However, the text cannot stand Wagner’s interpretation. What it teaches is Satan’s universal influence in blinding ‘the mind’ or understanding of all unbelievers. His purpose is to keep them individually and collectively in darkness – not just some of them, or some more than others.

Does Ephesians 6:10-18, on ‘the whole armour of God’, give more support to SLSW teaching? Reid accepts the reality, intensity and extent of spiritual warfare, as well as the power of the enemy (p.135).

However, nowhere in Ephesians 6 does the Apostle suggest that individual spirits are associated with particular territories, or that they need to be named before the gospel can be preached effectively in those areas (p.143).


But is there more demonic activity in some areas than in others? Reid rejects both ‘spiritual mapping’ (pp.143-146) and ‘identificational repentance’ (pp.147-152) as unbiblical strategies.

The author is also unhappy with the extremes of ‘warfare prayer’ and ‘strategic-level intercession’. What reason does he give? ‘There is no biblical validation for the notion that the glorious truths of redemption are insufficient to destroy every satanic stronghold’ (p.161). After all, the devil was defeated at Calvary (Hebrews 2:14).

For the reviewer, the case-study with its statistical results (pp.169-256) was of limited value, partly because of the small statistical sample used and the fact it was restricted to a four-day seminar. A thorough-going biblical analysis of the whole subject would have been more valuable in its place.


In the closing chapter, entitled ‘Theological reflections’, the author brings together in four sections the various questions and conclusions discussed in the earlier chapters. This is a more helpful chapter but it tends to be superficial, depending more on helpful quotations from reputable preachers and theologians than on Scripture.

In the first section Reid reflects on the question of whether or not SLSW teaching is ‘biblical fact or methodological fiction’ (pp.258-266).

Quoting writers like Wayne Grudem, Iain Murray, John MacArthur and Martyn Lloyd-Jones for support, Reid reiterates a point interwoven throughout the book – that SLSW teaching stands on a ‘shaky foundation’ (p.259) and promotes a methodology ‘which bears little resemblance to the gospel of Jesus Christ’ (p.260).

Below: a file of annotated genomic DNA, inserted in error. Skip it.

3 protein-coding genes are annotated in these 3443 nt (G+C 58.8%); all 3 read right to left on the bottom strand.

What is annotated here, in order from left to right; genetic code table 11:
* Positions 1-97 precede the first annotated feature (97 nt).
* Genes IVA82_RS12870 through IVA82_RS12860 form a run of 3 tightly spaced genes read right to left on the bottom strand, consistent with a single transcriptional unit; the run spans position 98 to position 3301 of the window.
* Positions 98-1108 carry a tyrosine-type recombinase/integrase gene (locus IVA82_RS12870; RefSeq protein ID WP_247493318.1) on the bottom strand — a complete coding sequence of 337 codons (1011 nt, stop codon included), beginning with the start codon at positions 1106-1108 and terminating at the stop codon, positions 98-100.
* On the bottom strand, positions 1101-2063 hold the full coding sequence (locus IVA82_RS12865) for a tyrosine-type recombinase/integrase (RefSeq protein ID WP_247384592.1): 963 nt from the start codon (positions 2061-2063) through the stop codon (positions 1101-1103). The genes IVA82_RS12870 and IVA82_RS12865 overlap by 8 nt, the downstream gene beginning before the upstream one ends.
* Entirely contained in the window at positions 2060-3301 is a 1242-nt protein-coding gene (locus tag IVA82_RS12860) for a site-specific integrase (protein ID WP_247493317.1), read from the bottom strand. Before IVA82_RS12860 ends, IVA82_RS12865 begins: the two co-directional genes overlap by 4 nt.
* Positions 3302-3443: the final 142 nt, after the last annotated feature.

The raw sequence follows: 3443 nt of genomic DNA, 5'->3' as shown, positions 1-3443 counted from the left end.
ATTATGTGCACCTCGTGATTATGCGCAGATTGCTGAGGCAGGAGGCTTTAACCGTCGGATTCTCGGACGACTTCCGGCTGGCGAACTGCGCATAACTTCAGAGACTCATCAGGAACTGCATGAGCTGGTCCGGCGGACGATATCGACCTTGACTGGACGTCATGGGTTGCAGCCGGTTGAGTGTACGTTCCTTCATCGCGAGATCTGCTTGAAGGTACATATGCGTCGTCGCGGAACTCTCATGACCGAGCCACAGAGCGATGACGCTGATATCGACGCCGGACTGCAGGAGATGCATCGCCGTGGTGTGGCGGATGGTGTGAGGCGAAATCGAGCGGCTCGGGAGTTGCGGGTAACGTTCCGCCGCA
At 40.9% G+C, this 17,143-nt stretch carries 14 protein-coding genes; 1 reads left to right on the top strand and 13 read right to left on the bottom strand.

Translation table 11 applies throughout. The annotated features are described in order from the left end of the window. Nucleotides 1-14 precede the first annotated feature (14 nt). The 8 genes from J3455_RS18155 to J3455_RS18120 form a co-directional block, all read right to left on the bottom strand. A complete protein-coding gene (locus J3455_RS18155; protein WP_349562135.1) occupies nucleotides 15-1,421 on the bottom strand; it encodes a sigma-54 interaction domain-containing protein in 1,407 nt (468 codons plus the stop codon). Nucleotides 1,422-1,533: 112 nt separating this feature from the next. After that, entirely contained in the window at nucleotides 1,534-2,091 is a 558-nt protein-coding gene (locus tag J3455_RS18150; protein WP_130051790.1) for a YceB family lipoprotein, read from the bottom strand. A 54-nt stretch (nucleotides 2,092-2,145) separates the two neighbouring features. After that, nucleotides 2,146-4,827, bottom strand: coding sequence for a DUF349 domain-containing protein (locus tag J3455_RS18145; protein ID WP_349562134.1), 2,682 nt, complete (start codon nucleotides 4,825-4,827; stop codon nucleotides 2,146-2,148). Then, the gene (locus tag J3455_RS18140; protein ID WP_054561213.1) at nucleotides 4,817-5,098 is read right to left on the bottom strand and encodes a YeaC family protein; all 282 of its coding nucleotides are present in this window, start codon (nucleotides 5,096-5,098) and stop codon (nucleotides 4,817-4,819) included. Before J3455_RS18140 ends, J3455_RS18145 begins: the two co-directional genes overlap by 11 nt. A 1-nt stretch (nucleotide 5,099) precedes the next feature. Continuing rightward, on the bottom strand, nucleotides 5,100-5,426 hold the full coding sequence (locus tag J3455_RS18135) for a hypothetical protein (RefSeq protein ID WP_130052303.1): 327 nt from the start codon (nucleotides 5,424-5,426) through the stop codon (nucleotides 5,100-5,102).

It is strong language on Reid’s part, but he has yet more to say in his condemnation of SLSW. This teaching ‘has usurped the authority of the scriptures’ (p.261) and has ‘firmly fixed’ its focus on Satan and his demonic host rather than on Christ.

That is not all. He continues, ‘there has been a corresponding demotion in respect to God, who is reduced to a position of passive attendance awaiting the initiative of man in order to act’ (p.262).

Reid also concludes that SLSW proponents are ‘effectively promoting a “gospel-plus theory”‘ (p.265). I agree.

Knowing the truth

In his second section the author emphasises the importance of ‘knowledge of the truth’. The point is a necessary and welcome one. But there is no application to SLSW teaching and the discussion is brief (pp.266-272).

His third section focuses on ‘the gospel of the New Covenant’ (pp.272-279). Here he stresses that ‘it is vitally important for each and every true believer to understand the gospel of Jesus Christ biblically’ (p.272).

He draws attention to divine sovereignty in salvation and its God-centredness – in plan, accomplishment and application (pp. 273-274).

As a consequence, ‘Satan has no real power to obstruct the work of the gospel … he is already defeated’. It is only as a result of new birth that ‘the impossible is made possible and the sinner bows in glad surrender to the Lord of glory’ (p.277).

In the fourth and final section, ‘God’s remedy: the preaching of the gospel’ (pp. 280-288), Reid criticises superficial preaching, the desire to be sensational, and the SLSW error that the devil and his work are ‘impeding the progress of the gospel’ (p.280).

What is the remedy? ‘A return to the old, old story of redemption; the story of a God of love who sent his Son; the story of a Saviour who bled and died to open the way back to fellowship with the Father; the story of the Holy Spirit who came to quicken and make alive those dead in trespasses and sins; the story of a mighty Christ and an eternally defeated foe’ (p.286).

Reid’s book is helpful and we must pray that its message will be heeded.


1.Charismatics and the New Millennium by Nigel Scotland, Eagle, 2000, p.136.

2. Strategic level spiritual warfare: a modern mythology, by Michael S. B. Reid, Xulon Press, 2002, p.106.

Eryl Davies
Eryl Davies is an elder at Heath Evangelical Church, Cardiff and is a consulting editor of the Evangelical Magazine.